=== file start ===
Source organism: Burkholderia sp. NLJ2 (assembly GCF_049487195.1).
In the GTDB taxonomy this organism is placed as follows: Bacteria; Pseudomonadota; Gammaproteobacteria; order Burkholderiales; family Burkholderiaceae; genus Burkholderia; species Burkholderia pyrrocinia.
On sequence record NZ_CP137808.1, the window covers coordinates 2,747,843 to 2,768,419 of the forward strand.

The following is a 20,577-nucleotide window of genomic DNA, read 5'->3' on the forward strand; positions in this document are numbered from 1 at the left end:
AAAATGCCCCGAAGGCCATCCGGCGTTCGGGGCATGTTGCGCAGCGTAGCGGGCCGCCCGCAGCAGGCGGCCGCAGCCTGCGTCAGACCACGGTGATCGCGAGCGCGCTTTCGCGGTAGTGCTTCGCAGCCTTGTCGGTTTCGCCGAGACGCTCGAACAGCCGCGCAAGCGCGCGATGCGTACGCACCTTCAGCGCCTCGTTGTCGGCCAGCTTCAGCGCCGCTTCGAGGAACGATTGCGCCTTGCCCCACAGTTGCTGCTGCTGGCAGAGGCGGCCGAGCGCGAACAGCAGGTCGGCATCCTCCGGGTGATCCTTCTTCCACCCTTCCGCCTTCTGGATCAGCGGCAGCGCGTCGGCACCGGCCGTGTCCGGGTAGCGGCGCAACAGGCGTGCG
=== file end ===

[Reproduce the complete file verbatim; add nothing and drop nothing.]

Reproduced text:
Source organism: Burkholderia sp. NLJ2 (assembly GCF_049487195.1).
In the GTDB taxonomy this organism is placed as follows: Bacteria; Pseudomonadota; Gammaproteobacteria; order Burkholderiales; family Burkholderiaceae; genus Burkholderia; species Burkholderia pyrrocinia.
On sequence record NZ_CP137808.1, the window covers coordinates 2,747,843 to 2,768,419 of the forward strand.

The following is a 20,577-nucleotide window of genomic DNA, read 5'->3' on the forward strand; positions in this document are numbered from 1 at the left end:
AAAATGCCCCGAAGGCCATCCGGCGTTCGGGGCATGTTGCGCAGCGTAGCGGGCCGCCCGCAGCAGGCGGCCGCAGCCTGCGTCAGACCACGGTGATCGCGAGCGCGCTTTCGCGGTAGTGCTTCGCAGCCTTGTCGGTTTCGCCGAGACGCTCGAACAGCCGCGCAAGCGCGCGATGCGTACGCACCTTCAGCGCCTCGTTGTCGGCCAGCTTCAGCGCCGCTTCGAGGAACGATTGCGCCTTGCCCCACAGTTGCTGCTGCTGGCAGAGGCGGCCGAGCGCGAACAGCAGGTCGGCATCCTCCGGGTGATCCTTCTTCCACCCTTCCGCCTTCTGGATCAGCGGCAGCGCGTCGGCACCGGCCGTGTCCGGGTAGCGGCGCAACAGGCGTGCG